Welcome to part 2 of this rambling diatribe. I appreciate you sticking around.

Last time we covered a few tricks for making art: How myth can bootstrap your intent and the dangers of holding on too tightly to that intent. Then we hinted at the role which intuition plays in making things. Then we made it personal by hinting at the fear I have to finish something.

In this installment we'll focus on those last two, where they rub up against each other and the shapes of the shadows they make on the wall.

2.1: Frank takes us outside.

David Lynch may not be everyone’s cup of black coffee and pie, but there’s a story about the TV show Twin Peaks from his book “Catching the Big Fish” which illustrates my point about "the conversation" an artist should have with their work. I’m putting his quote in bold italics so that your brain will be compelled to read it in his amazing cornflower-blue and ear-splitting voice…

“Ideas come along in the strangest way when you just pay attention. And sometimes things happen on the set that make you start dreaming. When we were shooting the pilot for Twin Peaks, we had a set dresser named Frank Silva. Frank was never destined to be in Twin Peaks, never in a million years. But we were shooting in Laura Palmer’s home […] and a woman said, “Frank, don’t move that dresser in front of the door like that. Don't lock yourself in the room”.

And this picture came to me of Frank in the room. I went running in and I asked Frank, “Are you an actor?” And he said, “Well, yes, I happen to be”, because everyone in L.A. is an actor. And maybe everyone in the world. So I said, “Frank, you're going to be in this scene”. We did a pan shot of the room, twice without Frank and then one time with Frank frozen at the base of the bed. But I didn't know what it was for or what it meant. That evening, we went downstairs and we were shooting Laura Palmer’s mother on the couch. […] Suddenly she sees something in her mind’s eye and bolts upright, screaming. […] I said, “Cut – perfect, beautiful!” And Sean [the camera operator] said, “No, no, no. It’s not.” “What is it?” “There was someone reflected in the mirror.” “Who was reflected in the mirror?” “Frank was reflected in the mirror.”

So things like this happen and make you start dreaming.”

After this, Frank Silva is cast as Bob, the celestial and true villain in Twin PeaksAnd from this story we learn an amazing thing; that David Lynch (and Co-creator Mark Frost) were able to talk a TV studio into giving them money, without the thing ever having a concrete antagonist or an ending.

It had an imaginative set of characters and fascinating interactions, but instead of an answer, it was all hung on a question. They gave Lynch and Frost a sack of gold and said “Go figure it out. Come back and tell us what you’ve seen.” And the real answer wasn’t there until they started.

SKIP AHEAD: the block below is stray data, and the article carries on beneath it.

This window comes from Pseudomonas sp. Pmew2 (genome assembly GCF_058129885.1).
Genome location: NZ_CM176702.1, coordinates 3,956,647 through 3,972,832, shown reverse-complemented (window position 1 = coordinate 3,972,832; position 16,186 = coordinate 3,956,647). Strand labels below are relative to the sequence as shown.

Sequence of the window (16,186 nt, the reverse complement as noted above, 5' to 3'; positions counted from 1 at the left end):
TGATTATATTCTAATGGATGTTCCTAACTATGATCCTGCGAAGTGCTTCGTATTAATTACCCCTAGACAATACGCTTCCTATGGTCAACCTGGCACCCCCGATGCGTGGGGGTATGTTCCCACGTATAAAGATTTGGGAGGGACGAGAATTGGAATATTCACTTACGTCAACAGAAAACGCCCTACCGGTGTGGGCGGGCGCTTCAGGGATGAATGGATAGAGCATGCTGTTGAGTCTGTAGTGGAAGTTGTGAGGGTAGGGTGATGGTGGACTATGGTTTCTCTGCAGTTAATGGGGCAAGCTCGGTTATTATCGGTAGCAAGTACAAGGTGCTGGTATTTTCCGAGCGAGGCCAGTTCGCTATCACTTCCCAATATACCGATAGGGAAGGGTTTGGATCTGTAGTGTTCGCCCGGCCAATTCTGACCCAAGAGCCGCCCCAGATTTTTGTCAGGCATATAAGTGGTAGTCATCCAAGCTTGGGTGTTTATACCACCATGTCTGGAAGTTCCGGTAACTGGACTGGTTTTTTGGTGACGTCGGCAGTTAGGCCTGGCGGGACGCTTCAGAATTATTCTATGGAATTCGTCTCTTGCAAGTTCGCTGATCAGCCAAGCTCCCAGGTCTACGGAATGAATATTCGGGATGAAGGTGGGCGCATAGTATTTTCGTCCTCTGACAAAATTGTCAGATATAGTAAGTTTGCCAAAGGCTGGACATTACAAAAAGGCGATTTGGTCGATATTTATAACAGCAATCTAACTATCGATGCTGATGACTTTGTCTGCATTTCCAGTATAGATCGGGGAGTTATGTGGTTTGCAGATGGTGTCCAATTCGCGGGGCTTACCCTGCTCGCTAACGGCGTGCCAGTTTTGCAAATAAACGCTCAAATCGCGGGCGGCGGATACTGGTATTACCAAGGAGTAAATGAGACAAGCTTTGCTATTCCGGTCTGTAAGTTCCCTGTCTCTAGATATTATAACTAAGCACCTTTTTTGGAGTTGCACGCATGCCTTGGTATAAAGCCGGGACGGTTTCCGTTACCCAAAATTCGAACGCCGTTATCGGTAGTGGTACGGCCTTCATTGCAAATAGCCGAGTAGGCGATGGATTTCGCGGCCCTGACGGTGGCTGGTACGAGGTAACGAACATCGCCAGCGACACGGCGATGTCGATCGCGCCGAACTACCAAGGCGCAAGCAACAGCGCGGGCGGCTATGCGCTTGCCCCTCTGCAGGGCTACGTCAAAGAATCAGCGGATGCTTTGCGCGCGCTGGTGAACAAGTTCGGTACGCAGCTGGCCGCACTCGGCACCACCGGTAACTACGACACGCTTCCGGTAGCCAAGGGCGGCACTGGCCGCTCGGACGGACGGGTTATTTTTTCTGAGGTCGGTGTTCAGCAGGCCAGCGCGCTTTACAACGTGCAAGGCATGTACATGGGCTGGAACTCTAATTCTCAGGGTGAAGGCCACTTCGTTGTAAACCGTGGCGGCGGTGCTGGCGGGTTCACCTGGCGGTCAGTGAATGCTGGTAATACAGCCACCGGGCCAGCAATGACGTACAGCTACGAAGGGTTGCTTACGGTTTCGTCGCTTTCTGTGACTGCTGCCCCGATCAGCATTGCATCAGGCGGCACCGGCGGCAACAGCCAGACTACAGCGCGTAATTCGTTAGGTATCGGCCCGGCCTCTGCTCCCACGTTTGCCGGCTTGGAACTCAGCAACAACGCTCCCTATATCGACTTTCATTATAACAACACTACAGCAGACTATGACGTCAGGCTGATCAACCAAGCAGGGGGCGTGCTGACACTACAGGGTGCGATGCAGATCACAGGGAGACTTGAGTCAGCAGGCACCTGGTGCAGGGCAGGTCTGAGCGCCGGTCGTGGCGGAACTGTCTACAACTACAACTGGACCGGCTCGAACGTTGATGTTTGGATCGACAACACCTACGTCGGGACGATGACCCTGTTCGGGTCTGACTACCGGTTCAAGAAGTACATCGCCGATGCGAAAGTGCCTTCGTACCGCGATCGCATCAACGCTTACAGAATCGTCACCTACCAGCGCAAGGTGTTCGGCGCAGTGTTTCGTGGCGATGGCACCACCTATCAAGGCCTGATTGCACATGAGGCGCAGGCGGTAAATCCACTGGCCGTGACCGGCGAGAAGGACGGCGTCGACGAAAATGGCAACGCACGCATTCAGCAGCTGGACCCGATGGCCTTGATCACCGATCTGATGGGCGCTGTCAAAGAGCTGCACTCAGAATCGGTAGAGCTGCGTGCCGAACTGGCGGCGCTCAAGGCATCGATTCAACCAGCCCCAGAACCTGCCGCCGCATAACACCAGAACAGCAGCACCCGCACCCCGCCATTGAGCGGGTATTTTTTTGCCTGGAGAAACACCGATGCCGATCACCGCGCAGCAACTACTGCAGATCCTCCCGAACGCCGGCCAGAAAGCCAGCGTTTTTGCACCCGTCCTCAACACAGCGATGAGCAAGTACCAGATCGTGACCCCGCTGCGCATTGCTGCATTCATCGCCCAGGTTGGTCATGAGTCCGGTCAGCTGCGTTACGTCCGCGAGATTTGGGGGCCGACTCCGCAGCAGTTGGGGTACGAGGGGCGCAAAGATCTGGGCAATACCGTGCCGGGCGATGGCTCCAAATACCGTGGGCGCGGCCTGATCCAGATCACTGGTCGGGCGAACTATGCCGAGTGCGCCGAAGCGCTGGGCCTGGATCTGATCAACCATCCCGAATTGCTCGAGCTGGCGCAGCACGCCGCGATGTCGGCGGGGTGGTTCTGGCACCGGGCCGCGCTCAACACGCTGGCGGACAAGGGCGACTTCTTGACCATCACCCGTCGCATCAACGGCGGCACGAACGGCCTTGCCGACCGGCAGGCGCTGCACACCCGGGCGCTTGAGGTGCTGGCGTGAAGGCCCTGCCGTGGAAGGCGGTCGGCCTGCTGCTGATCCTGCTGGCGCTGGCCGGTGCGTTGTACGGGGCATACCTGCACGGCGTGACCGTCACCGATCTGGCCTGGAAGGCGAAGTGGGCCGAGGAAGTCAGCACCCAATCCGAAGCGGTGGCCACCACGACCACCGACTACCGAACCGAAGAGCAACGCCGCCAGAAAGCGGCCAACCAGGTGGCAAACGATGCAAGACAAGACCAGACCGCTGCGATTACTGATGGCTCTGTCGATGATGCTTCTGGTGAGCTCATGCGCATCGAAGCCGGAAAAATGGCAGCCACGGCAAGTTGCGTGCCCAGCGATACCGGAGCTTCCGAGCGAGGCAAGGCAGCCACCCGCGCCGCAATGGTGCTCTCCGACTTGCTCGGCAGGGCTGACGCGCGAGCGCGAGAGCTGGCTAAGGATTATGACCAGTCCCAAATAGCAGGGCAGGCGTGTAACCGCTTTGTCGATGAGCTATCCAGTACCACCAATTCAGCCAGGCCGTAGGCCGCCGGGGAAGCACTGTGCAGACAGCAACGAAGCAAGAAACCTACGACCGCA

The big part of Twin Peaks; the possession, the importance of the one-armed man, the inhabitants of the Black Lodge fighting over our sweet-tasting misery in the only shape that we humans can comprehend it (creamed corn), the part that is SO Twin Peaks wasn't part of the original outline.

Some or all of that may have been laying there in parts on the floor; a collection of oddities that Lynch and Frost had amassed based on intuition. But all those parts snapped together like strong magnets on that day when a set dresser accidentally moved a piece of furniture in front of a door and outside, a director was working AND listening at the same time. He took a few minutes to chase something down without a premeditated attachment to the result. And it became the lynch pin (pun) that made this show inspired.

2.2: Steve explains it all.

Now maybe I swim in a tidepool of artmaking, maybe I'm a freshwater fish and all you saltwater fish think I'm ridiculous for asserting that any good art which the world has made came from happy accidents and collusion-after-the-fact.

Maybe this kind of story excites me, but doesn't fit your idea of an artistic process. Maybe you consider it just throwing things together until the work seems deep or inexplicable, maybe it seems like cheating. You are also right. I can only say that in my own work, it is undeniable that something else is doing some of my heavy lifting. To be honest, it makes me feel a bit guilty that the process can sometimes be so easy.

That's why I was really happy to hear that Steve Jobs agrees:

I may disagree with Steve about how those things got in front of the artist to begin with, and how much of the process is really better described as fumbling through; trying to tape together things to make new shapes. But I think we would both agree that the process of artmaking is much simpler than we are given credit for.

So consider the horse flogged. Me and Steve Jobs and David Lynch are cheaters. And you can be a cheater too.

Now, I figure the best way to continue on this journey (tying these red threads together) is to give you an account of the process I've been though with Leda and the Swan.

2.3: My diary of disappointment.

When we left off it was 3 years ago. I had a fanciful notion and intuition stepped in and said "Hey dummy, we might have something worthwhile here. Go explore it a little more and see what comes up. Bring it back to me and I'll let you know if you're full of it"  (Apparently my intuition sounds less like the exec in charge of handing sacks of money to David Lynch and more like a 1950's New York cabbie chomping a cigar.)